Here are five things you need to know this morning:

Rate cut odds now at 50-50 chance for June: The Bank of Canada opted not to change its benchmark policy rate yesterday, but consensus is growing that the era of standing on the sidelines is coming to an end. On the swaps market, the odds of a cut in June currently sit at just over 50 per cent, rising to a virtual lock by July. After taking heat for allowing inflation to run up quickly in the first place — and then exacerbating shelter inflation with ensuing rate hikes — the Bank of Canada is clearly proceeding cautiously before embarking on to the downslope for fear of having to reverse course later. But more and more voices are emerging suggesting that’s there’s already more than enough justification to start easing rates. Jeremy Kronick, the director of the Centre on Financial and Monetary Policy at the C.D. Howe institute, told BNN Bloomberg’s The Street this morning that he’s among those who thinks it’s time. “There’s a lot of evidence that the economy is slowing,” he said. While the headline annual inflation number has now been below three per cent for two months in a row, short-term three-month measures are even weaker. Given the knowledge that monetary policy works with a lag, “it was time to cut,” he said, “but we’ll see what happens in June.”

Unifor seeks to unionize 2 B.C. Amazon facilities: Canada’s largest private sector union has filed two applications to represent workers at a pair of Amazon facilities in British Columbia. Unifor says it has filed to represent workers at a fulfilment centre in New Westminster and one in Delta, the culmination of a unionization drive that formally launched last year. Under B.C. law, if more than 55 per cent of workers sign union cards, certification is automatically granted and collective bargaining can begin. A vote to unionize can also be implemented if at least 45 per cent of workers sign up. It’s a major development in the world of labour relations, where unions in Canada and the U.S. have targeted Amazon in recent years. The company for its part says it looks forward to working with employees to “continue making Amazon a great place to work.”

Home ownership getting out of reach, poll finds: There’s a gloomy sentiment about housing affordability in Canada, if the results of a new poll out today can be believed. An online survey of 1526 Canadian adults commissioned by CIBC and conducted by Maru Public Opinion found that among those who don’t already own their home, more than three quarters say entry into the housing market feels out of reach, even as more than half of them say they want to buy. There’s pessimism among those who already own, too, as more than half of variable rate mortgage holders say they are cutting back on other expenses in order to keep the roof over their head. And a majority of those on fixed-rate loans say they are planning to do the same in order to pay for the higher rate they’re expecting when they renew.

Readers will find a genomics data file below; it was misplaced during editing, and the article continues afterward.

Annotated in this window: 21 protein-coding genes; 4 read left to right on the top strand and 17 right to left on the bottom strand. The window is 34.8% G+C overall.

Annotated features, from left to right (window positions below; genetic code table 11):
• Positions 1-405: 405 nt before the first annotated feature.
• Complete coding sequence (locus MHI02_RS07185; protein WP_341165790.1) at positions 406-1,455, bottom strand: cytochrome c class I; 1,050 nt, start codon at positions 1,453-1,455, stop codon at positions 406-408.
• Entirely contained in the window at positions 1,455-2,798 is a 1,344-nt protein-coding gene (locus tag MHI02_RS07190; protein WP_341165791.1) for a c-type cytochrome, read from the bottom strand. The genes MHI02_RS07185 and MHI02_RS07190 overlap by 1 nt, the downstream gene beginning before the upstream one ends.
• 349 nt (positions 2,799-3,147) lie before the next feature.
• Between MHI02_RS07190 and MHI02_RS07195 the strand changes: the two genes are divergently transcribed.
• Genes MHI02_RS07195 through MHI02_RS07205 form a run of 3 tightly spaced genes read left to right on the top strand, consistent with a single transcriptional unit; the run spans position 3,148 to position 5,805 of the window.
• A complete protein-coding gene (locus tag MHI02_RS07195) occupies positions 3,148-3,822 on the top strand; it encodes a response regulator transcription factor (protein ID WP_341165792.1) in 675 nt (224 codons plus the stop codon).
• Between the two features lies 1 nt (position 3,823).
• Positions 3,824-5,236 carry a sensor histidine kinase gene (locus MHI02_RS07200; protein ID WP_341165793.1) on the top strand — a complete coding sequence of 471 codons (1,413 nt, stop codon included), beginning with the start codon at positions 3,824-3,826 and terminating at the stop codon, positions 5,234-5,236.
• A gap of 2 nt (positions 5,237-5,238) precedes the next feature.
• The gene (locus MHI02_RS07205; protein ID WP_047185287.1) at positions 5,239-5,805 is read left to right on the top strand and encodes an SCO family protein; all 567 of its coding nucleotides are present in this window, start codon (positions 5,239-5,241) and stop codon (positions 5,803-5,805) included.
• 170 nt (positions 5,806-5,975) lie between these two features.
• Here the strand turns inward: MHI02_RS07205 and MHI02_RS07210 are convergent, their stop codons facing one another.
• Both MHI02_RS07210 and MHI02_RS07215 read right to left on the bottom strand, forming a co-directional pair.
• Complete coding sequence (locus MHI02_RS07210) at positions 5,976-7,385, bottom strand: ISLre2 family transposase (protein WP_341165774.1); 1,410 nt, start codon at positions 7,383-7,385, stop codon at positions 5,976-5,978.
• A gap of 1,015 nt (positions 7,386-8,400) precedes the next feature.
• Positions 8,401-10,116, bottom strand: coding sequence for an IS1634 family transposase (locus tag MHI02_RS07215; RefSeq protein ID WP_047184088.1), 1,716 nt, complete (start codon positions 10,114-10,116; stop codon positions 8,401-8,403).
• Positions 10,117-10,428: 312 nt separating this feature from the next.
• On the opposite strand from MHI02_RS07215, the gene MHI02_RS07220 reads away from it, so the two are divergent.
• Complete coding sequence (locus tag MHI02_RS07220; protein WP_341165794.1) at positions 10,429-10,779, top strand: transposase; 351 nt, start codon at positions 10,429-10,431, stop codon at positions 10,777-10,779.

Biden admin wades back into court fight to close Enbridge pipeline: The Biden administration is wading into a long-running fight between energy giant Enbridge Inc. and local opposition to its Line 5 pipeline which takes Canadian oil from Western Canada to refineries in the U.S. Midwest. Last June, a U.S. district Court in Wisconsin ordered the company to relocate the pipeline away from the Bad River Reservation within three years or halt its operation and pay more than US$5 million for trespassing. But in a brief filed with the U.S. Court of Appeals this week, the U.S. Department of Justice said the original ruling did not consider “trade and diplomatic relationship with and treaty obligations to Canada,” in its decision. Enbridge is also facing opposition to the line in Michigan where the state government wants it to be shut down because of the threat of a spill where it crosses the Great Lakes, but Enbridge says a total shutdown of the line is “not in the public interest as it would negatively impact businesses, communities and millions of individuals who depend on Line 5 for energy in both the U.S. and Canada.”

Oil poised for gains as geopolitical tensions ratchet up: Oil prices rose on Wednesday and are poised to do the same on Thursday following a threat by Iran to hit Israel in retaliation for an attack on a diplomatic compound in Syria last week. After an 18 per cent rise this year, West Texas Intermediate is flirting with US$86 a barrel this morning and analysts and traders are upping their forecasts for the price of crude, Bloomberg reports. “Geopolitical risks continue to linger as the U.S. warned Israel about an imminent Iran attack,” said Keshav Lohiya, founder of consultant Oilytics, to Bloomberg. “The question remains if the market loses patience with it in days if nothing materializes.”